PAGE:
Before departing, each climber was required to register with the park service by providing an unexpected abundance of personal information, including gender, passport number, age, profession and national origin. The registration line advanced slowly and was crowded with people all over the world. As I waited I surveyed the crowd, which sported a spectrum of curious gear and unfamiliar dress. The many languages blended into an unrecognizable drone as we waited. It took more than thirty minutes before our group successfully navigated the line.
While we were waiting, the porters were organizing their loads, which included our personal duffels as well as an assignment of common camp gear. The Tanzanian government theoretically limits the weight that each porter can carry. The ethical guide companies, like Kambonaâ€™s, comply with this limitation. However, many of the companies find ways around this requirement by providing incentives for the park wardens to look the other direction. My bag was to weigh no more than 28 pounds (13 kilos). This, along with the camp items and his personal gear made up the load that my porter would carry up the mountain.
As we watched the show, Kambona introduced us to his two assistant guides, Godfrey and Mahamood. They were both very friendly and extremely experienced. Tad knew Godfrey from his previous trip and was quite happy to see him again. Mahamood exuded competence and confidence. I felt like we were in good hands. After the introductions and a few instructions we finally passed through the second gate and the work began.
The trail begins smooth, wide and easy. Kilimanjaro has five climate zones including the cultivated zone circling its base. The Machame route starts in the forest zone. The terrain was thick with tall trees, covered by dense undergrowth and sprinkled with small but colorful flowers. The air was fragrant and unexpectedly cool. From the beginning Godfrey set a slow and steady pace. As we walked we were constantly passed by porters carrying oversized bundles weighing sixty or seventy pounds. I quickly noticed that the preferred method of carrying their load was to balance the heavy bundle on their heads or shoulders. As they passed they would invariably greet us cheerfully with a few words of English or with the soon-to-be ubiquitous â€œpole poleâ€, which is Swahili for â€œslowly, slowlyâ€.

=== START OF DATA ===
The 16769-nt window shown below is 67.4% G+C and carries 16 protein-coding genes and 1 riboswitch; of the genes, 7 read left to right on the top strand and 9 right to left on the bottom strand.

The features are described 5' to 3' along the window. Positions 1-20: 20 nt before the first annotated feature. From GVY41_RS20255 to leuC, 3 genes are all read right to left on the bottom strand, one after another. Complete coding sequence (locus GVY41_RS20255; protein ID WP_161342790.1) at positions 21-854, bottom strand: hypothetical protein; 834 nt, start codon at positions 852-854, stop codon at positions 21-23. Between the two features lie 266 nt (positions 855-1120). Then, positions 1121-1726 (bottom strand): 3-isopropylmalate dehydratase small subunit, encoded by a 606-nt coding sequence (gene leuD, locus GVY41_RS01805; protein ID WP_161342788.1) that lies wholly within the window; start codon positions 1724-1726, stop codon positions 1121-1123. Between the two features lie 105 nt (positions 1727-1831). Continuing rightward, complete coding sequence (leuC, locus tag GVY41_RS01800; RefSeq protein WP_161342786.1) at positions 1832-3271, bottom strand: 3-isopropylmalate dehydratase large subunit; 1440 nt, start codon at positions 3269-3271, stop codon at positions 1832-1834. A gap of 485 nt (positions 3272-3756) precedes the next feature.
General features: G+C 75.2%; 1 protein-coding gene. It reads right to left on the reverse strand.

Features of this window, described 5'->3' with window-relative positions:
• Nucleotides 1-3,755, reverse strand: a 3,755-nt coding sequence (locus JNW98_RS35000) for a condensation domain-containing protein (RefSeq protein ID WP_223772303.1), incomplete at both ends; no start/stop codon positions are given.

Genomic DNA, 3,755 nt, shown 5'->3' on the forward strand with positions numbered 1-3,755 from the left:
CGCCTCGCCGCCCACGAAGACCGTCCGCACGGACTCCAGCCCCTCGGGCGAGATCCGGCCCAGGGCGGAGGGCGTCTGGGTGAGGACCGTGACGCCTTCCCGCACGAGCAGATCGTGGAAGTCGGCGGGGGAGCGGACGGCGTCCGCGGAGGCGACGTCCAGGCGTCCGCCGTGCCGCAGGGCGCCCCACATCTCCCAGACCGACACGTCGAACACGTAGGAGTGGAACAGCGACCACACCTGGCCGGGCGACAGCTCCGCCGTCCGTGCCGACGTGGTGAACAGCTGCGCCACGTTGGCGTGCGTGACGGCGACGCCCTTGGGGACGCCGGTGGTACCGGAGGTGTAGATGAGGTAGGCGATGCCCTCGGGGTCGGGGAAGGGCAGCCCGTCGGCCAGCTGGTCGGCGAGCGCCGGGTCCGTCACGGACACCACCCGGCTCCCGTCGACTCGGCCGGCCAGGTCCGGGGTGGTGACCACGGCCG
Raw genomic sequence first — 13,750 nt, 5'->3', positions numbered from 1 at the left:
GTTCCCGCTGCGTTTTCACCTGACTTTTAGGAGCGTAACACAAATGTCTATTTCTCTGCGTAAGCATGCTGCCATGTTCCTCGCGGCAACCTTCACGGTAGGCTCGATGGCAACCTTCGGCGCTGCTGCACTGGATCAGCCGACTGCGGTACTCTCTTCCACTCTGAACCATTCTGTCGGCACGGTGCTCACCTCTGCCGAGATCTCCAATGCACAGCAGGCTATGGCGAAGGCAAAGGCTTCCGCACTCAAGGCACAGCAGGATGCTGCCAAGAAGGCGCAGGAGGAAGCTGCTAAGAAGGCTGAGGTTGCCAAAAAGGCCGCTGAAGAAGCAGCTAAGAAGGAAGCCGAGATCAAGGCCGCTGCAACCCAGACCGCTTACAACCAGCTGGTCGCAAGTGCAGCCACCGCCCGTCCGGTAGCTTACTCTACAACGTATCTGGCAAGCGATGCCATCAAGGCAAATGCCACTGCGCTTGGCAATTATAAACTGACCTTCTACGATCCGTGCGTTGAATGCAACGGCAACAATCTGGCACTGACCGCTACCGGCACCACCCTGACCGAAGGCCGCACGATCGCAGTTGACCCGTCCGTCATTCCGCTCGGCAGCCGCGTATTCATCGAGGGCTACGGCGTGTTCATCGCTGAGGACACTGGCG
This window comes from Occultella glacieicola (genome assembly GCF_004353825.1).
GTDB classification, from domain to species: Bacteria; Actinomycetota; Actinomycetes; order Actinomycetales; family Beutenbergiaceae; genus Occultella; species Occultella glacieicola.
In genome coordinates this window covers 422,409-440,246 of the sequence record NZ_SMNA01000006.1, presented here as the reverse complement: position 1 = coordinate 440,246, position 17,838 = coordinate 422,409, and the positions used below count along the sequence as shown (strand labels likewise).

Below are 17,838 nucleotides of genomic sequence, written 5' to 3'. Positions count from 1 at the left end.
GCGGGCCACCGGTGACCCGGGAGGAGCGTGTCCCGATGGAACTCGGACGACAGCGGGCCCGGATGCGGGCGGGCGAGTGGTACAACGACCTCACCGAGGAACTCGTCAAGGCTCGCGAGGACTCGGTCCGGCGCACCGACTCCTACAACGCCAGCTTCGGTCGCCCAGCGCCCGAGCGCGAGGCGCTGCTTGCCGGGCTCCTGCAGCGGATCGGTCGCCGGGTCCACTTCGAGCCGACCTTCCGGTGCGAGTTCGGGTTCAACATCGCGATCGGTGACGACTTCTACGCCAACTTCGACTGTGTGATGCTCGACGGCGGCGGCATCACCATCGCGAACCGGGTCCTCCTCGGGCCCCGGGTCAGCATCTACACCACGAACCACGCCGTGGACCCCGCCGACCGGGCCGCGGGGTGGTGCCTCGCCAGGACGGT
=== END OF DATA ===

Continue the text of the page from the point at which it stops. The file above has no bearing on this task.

Gradually the path became increasingly narrow and steep. The total ascent for the first day was roughly 4,000 vertical feet. The trail had a moderate and constant grade, except for a few places that were very steep. Often the steepest segments were engineered using exposed tree roots like tall stairs. Other places were built up with timbers. I had heard of groups having to endure hard rains in the forest. If it had rained, the trail would have been slippery and miserable in places. But while the sky was overcast, the weather cooperated and the dayâ€™s conditions ranged from dry to misty. The temperature was comfortable for hiking, but if we stopped it cooled down quickly and I usually found it necessary to add a layer to keep warm.
The novelty of the surroundings made the time pass quickly. The sights and sounds of the rainforest were new and intriguing. We walked slowly and used the time to get acquainted with our guides and with each other. In talking to Godfrey I was surprised to learn that â€œhakuna matataâ€ was not just a Disney invention but was used frequently in Tanzania. At lunchtime we were surprised to see that Kambonaâ€™s staff had set up chairs around two aluminum camp tables. This was my first indication that the African tradition of climbing Kilimanjaro was quite different from the minimalist approach taken by most North American backpackers. In fact, our group of nine climbers was supported by three guides, one cook, and 28 porters. This allowed the group to bring luxuries that I was unaccustomed to having in the back country. I had expected to be perched on logs and rocks for meals, but the tables even had table cloths. I would soon learn that Kambona was all about attention to detail, and that most everything he did or brought on the trip had a purpose. It was evident that he took pride in a the presentation of the camp.
We rested in our chairs for a while, but after sitting for over a half hour it became apparent that there was a problem. The concerned look on Godfreyâ€™s face told us that something had gone amiss. Kambona was firmly giving orders in Swahili, causing some porters to drop their loads and hurry up the trail while others rummaged impatiently through their bundles. We soon found out that the supplies for lunch had ended up in the pack of someone who didnâ€™t realize he needed to stop. As fast as the porters moved up the trail, the food was likely already at Machame Camp. Kambona had sent a runner up to retrieve the food. But we were carrying plenty of trail snacks, and suggested that we continue with what we had on hand and make up for the lost meal at dinner. Considering the amount of time it would take, Kambona agreed and we set out again.